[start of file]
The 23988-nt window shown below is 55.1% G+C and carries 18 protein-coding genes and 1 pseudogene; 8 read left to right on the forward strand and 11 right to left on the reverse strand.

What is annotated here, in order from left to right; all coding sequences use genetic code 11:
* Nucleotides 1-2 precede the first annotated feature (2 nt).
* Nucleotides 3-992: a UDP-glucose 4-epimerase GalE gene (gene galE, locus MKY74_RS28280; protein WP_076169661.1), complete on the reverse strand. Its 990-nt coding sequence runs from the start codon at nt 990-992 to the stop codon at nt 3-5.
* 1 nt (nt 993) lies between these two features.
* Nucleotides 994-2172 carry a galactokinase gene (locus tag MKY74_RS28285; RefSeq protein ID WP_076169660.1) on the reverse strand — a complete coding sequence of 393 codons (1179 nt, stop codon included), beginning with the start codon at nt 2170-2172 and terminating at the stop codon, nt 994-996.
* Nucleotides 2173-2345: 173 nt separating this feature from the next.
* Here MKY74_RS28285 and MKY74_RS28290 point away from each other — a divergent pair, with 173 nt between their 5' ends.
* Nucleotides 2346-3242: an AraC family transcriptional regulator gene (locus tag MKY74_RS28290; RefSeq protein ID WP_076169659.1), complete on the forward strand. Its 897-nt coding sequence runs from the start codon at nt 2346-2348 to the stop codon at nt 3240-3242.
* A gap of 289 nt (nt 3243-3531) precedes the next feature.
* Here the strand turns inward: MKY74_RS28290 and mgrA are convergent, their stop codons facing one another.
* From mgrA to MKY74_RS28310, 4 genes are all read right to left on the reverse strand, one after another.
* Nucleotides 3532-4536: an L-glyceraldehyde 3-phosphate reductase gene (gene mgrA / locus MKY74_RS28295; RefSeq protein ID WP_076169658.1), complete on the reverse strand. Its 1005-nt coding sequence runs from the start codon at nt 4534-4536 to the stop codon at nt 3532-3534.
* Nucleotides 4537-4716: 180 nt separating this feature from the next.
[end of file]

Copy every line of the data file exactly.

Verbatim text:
The 23988-nt window shown below is 55.1% G+C and carries 18 protein-coding genes and 1 pseudogene; 8 read left to right on the forward strand and 11 right to left on the reverse strand.

What is annotated here, in order from left to right; all coding sequences use genetic code 11:
* Nucleotides 1-2 precede the first annotated feature (2 nt).
* Nucleotides 3-992: a UDP-glucose 4-epimerase GalE gene (gene galE, locus MKY74_RS28280; protein WP_076169661.1), complete on the reverse strand. Its 990-nt coding sequence runs from the start codon at nt 990-992 to the stop codon at nt 3-5.
* 1 nt (nt 993) lies between these two features.
* Nucleotides 994-2172 carry a galactokinase gene (locus tag MKY74_RS28285; RefSeq protein ID WP_076169660.1) on the reverse strand — a complete coding sequence of 393 codons (1179 nt, stop codon included), beginning with the start codon at nt 2170-2172 and terminating at the stop codon, nt 994-996.
* Nucleotides 2173-2345: 173 nt separating this feature from the next.
* Here MKY74_RS28285 and MKY74_RS28290 point away from each other — a divergent pair, with 173 nt between their 5' ends.
* Nucleotides 2346-3242: an AraC family transcriptional regulator gene (locus tag MKY74_RS28290; RefSeq protein ID WP_076169659.1), complete on the forward strand. Its 897-nt coding sequence runs from the start codon at nt 2346-2348 to the stop codon at nt 3240-3242.
* A gap of 289 nt (nt 3243-3531) precedes the next feature.
* Here the strand turns inward: MKY74_RS28290 and mgrA are convergent, their stop codons facing one another.
* From mgrA to MKY74_RS28310, 4 genes are all read right to left on the reverse strand, one after another.
* Nucleotides 3532-4536: an L-glyceraldehyde 3-phosphate reductase gene (gene mgrA / locus MKY74_RS28295; RefSeq protein ID WP_076169658.1), complete on the reverse strand. Its 1005-nt coding sequence runs from the start codon at nt 4534-4536 to the stop codon at nt 3532-3534.
* Nucleotides 4537-4716: 180 nt separating this feature from the next.